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This article has been pulled since Howard did the right thing and deleted his original blogpost. Tip of the day – why don’t the TRAFFIC and Oversee folks exchange tickets to their shows, so both parties could attend for free? Would be an elagant way how to end this terrible beef.
This is really a cult article written by Paul Sloan for now defunct Business 2.0 magazine. I probably discovered it sometime in late 2007 and it really caught my attention and started researching more about domains after it. If I was to credit one single thing for getting me into domains, it would have to be this article. Really interesting to read it again after the years.
One thing that has been puzzling me for some time is the lack of institutional money in any structured way in the domain business. More institutional money is clearly a prerequisite for higher domain valuations.
When you look at it today there is only a little bit. Marchex/Fabulous/Tucows are publicly traded. Oversee, Demand Media, Skenzo, Name Media have all taken aboard funding, very decent amounts. Then we also had iReit, which sort of flopped. Various domaining companies managed to take on some debt such as Reinvent. Domain Capital at least brings a little leverage effect into the business (they have $30 million loaned out). But that’s pretty much it.
But why don’t we have more hedge fund-esque operations that would take on investor’s money, maybe even tie in a little leverage to increase ROE and start buying up portfolios? The only exceptions I sort of know of are DomainIvest.LU (they have raised their first 10 million Euro fund, which is now invested I hear), mad.biz runs some kind of private partnerships, where they bring in limited partners. I do a little bit of that as well. Maybe InternetRealEstate does some of that as well.
So what are the main reasons behind this lack of structured institutional capital?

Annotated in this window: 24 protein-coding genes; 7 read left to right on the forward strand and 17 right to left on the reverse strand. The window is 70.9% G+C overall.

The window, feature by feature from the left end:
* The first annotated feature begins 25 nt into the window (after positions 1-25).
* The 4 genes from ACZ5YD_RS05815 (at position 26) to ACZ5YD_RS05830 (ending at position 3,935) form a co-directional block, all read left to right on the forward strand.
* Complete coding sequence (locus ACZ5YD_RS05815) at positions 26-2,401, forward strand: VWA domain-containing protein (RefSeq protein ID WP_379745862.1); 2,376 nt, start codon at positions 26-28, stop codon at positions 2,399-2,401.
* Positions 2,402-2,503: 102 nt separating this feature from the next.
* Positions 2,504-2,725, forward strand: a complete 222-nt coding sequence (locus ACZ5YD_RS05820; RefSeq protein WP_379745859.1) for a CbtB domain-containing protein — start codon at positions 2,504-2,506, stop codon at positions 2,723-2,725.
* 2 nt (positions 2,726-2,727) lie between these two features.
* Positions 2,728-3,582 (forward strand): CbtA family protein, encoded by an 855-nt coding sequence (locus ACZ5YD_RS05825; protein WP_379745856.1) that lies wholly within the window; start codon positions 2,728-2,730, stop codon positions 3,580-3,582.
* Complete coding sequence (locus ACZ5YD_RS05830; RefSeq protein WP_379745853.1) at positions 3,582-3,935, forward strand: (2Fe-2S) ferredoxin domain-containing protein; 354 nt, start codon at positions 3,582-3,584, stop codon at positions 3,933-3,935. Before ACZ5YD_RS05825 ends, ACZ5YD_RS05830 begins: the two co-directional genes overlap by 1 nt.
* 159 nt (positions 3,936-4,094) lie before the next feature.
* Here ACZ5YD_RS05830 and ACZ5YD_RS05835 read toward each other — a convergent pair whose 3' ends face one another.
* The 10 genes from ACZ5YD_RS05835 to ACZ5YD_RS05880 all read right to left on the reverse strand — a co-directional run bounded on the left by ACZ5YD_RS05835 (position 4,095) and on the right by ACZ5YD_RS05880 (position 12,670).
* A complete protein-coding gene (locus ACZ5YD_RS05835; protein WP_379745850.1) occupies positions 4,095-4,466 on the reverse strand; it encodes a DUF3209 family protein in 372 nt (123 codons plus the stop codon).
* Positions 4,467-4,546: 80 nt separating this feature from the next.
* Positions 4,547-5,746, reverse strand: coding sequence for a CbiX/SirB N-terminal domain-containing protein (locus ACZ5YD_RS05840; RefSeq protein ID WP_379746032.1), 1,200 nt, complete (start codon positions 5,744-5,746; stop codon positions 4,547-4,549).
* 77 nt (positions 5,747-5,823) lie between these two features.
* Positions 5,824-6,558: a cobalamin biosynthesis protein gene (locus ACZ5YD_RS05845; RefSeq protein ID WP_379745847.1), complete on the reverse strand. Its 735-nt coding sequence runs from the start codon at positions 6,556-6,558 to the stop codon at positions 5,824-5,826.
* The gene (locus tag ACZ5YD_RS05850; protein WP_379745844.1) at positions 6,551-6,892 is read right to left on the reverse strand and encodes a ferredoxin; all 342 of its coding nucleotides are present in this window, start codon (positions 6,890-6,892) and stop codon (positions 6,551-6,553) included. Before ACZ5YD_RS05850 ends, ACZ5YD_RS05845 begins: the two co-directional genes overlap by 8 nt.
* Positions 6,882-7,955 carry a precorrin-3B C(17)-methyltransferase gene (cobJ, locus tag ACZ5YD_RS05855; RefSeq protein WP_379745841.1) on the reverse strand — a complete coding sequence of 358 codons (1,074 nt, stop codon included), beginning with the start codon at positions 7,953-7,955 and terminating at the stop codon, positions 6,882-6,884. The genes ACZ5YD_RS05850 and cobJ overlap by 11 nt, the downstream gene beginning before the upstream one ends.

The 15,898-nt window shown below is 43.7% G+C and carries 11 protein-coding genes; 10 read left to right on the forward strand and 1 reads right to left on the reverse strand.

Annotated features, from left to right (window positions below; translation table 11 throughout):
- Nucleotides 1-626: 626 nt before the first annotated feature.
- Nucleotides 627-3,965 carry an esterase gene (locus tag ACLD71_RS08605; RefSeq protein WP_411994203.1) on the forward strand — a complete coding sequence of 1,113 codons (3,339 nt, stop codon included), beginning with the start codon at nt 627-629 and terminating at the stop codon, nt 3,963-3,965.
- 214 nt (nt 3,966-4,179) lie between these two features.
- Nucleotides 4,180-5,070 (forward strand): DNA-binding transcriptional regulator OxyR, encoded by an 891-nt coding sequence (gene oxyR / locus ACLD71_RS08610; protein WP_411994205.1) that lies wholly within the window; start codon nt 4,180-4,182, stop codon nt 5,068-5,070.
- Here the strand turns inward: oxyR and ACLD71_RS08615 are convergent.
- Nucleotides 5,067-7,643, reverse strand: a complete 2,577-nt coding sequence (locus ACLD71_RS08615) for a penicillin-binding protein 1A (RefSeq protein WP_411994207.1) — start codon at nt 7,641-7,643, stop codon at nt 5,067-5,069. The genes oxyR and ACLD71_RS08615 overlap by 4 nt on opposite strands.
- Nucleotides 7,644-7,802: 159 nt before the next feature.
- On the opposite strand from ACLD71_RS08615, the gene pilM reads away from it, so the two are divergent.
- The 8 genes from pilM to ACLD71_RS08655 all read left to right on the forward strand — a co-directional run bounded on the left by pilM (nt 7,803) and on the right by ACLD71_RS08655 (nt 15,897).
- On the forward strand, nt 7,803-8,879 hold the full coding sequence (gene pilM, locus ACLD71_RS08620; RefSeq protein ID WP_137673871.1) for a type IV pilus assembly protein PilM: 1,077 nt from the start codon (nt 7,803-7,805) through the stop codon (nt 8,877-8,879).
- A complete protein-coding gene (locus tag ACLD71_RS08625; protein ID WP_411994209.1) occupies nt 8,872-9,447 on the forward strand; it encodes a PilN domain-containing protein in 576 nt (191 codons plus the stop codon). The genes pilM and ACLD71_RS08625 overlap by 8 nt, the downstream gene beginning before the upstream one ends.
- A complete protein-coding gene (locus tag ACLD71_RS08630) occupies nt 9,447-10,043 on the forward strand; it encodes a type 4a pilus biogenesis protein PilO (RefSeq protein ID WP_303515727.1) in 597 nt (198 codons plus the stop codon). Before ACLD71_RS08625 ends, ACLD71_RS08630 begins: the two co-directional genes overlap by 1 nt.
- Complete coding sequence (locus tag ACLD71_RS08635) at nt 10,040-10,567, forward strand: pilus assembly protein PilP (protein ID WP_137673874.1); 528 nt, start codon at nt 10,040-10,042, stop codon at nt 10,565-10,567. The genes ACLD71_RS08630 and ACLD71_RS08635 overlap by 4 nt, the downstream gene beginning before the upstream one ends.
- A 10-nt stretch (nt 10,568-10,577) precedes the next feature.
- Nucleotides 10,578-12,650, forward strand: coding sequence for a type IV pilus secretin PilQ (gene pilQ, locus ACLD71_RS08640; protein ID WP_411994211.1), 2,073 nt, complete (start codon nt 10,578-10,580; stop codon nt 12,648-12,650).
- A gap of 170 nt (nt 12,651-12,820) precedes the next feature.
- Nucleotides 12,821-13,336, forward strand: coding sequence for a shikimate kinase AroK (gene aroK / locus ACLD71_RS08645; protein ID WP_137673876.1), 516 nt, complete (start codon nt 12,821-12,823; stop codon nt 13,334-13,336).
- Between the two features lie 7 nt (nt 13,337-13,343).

One factor is that the first round of institutional capital that poured in sort of got burnt. This was before Google/Yahoo started heavily cutting payouts via various quality related claims, before the downturn hit etc. To really illustrate this: If you bought a portfolio in 2007, today it would be probably making 60-80% less on PPC than it did at the time of purchase.
Second is transparency. Michael Gilmour sums it up pretty well in his article here, so no need to elaborate further.
Another issue may be size. When you really think about it, the domain industry is pretty small. My estimate is that Google/Yahoo combined probably pay out about $40 million a month to the domain channel now. That’s already not much, again taking the more macro perspective (compare it to say the size of the bond market). Worse, the market is highly fragmented. There is not probably a domain portfolio owner that would own 10% of this market. Probably Oversee, Reinvent etc may be close to the 10%, but more likely in the 5-7% range, when it comes to their owned and operated portfolios. The domain biz may simply be too small to get on the radar of the big various funds.
And lastly, there is the issue of risk. There is the monetization risk (that ppc will further decline or a big upstream ad provider leaving the space and not syndicating its feeds to the domain channel), maybe a degree of type-in traffic fading away (more long term) and then there is the legal risk. I hope eventually somebody smart will find a way how to securitize the cashflow from domains and create domain derivatives that could for example separate the the yield of a portfolio and its risk. The same way that for example in the bond market you have credit default swaps (through which you can basically separate the yield of a bond from the risk of non-repayment). Doing this would be a huge boost for the business and would really help institutional money to flow in in masses.
So will be see an influx of institutional money coming into domains in the next 3 years?
I really think so. PPC is certainly not going to fall as much as it did in the last 2 years – I actually think it may be relatively stable and new monetization techniques (refer to previous post) may actually even bring a little bit of upside. I also think there is going to be a new breed of domainers-turned-domain fund managers that will start bringing in the institutional money – because the industry is so complex it’s rather difficult for an outsider to do that. And lastly, with us getting out the recession I think investors will have a higher appetite in risk again and start exploring more alternative investments again.